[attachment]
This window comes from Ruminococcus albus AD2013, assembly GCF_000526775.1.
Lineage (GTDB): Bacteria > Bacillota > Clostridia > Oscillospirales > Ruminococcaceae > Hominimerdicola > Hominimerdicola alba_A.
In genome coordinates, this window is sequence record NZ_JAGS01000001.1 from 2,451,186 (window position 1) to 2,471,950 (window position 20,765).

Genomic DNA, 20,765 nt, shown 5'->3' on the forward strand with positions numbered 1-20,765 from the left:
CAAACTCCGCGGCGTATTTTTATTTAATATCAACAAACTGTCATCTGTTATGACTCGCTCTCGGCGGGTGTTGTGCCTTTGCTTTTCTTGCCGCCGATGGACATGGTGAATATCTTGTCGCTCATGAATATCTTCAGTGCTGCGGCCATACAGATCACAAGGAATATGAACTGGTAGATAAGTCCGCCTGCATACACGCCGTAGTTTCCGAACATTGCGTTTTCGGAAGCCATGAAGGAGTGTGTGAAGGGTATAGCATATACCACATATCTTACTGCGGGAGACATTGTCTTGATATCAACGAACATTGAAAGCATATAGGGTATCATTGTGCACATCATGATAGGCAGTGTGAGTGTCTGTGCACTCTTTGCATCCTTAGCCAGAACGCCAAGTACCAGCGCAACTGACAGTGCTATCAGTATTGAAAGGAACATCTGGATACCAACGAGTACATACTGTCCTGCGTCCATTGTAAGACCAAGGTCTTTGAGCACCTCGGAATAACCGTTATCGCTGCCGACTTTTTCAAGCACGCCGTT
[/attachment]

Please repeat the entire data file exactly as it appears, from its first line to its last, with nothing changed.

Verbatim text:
This window comes from Ruminococcus albus AD2013, assembly GCF_000526775.1.
Lineage (GTDB): Bacteria > Bacillota > Clostridia > Oscillospirales > Ruminococcaceae > Hominimerdicola > Hominimerdicola alba_A.
In genome coordinates, this window is sequence record NZ_JAGS01000001.1 from 2,451,186 (window position 1) to 2,471,950 (window position 20,765).

Genomic DNA, 20,765 nt, shown 5'->3' on the forward strand with positions numbered 1-20,765 from the left:
CAAACTCCGCGGCGTATTTTTATTTAATATCAACAAACTGTCATCTGTTATGACTCGCTCTCGGCGGGTGTTGTGCCTTTGCTTTTCTTGCCGCCGATGGACATGGTGAATATCTTGTCGCTCATGAATATCTTCAGTGCTGCGGCCATACAGATCACAAGGAATATGAACTGGTAGATAAGTCCGCCTGCATACACGCCGTAGTTTCCGAACATTGCGTTTTCGGAAGCCATGAAGGAGTGTGTGAAGGGTATAGCATATACCACATATCTTACTGCGGGAGACATTGTCTTGATATCAACGAACATTGAAAGCATATAGGGTATCATTGTGCACATCATGATAGGCAGTGTGAGTGTCTGTGCACTCTTTGCATCCTTAGCCAGAACGCCAAGTACCAGCGCAACTGACAGTGCTATCAGTATTGAAAGGAACATCTGGATACCAACGAGTACATACTGTCCTGCGTCCATTGTAAGACCAAGGTCTTTGAGCACCTCGGAATAACCGTTATCGCTGCCGACTTTTTCAAGCACGCCGTT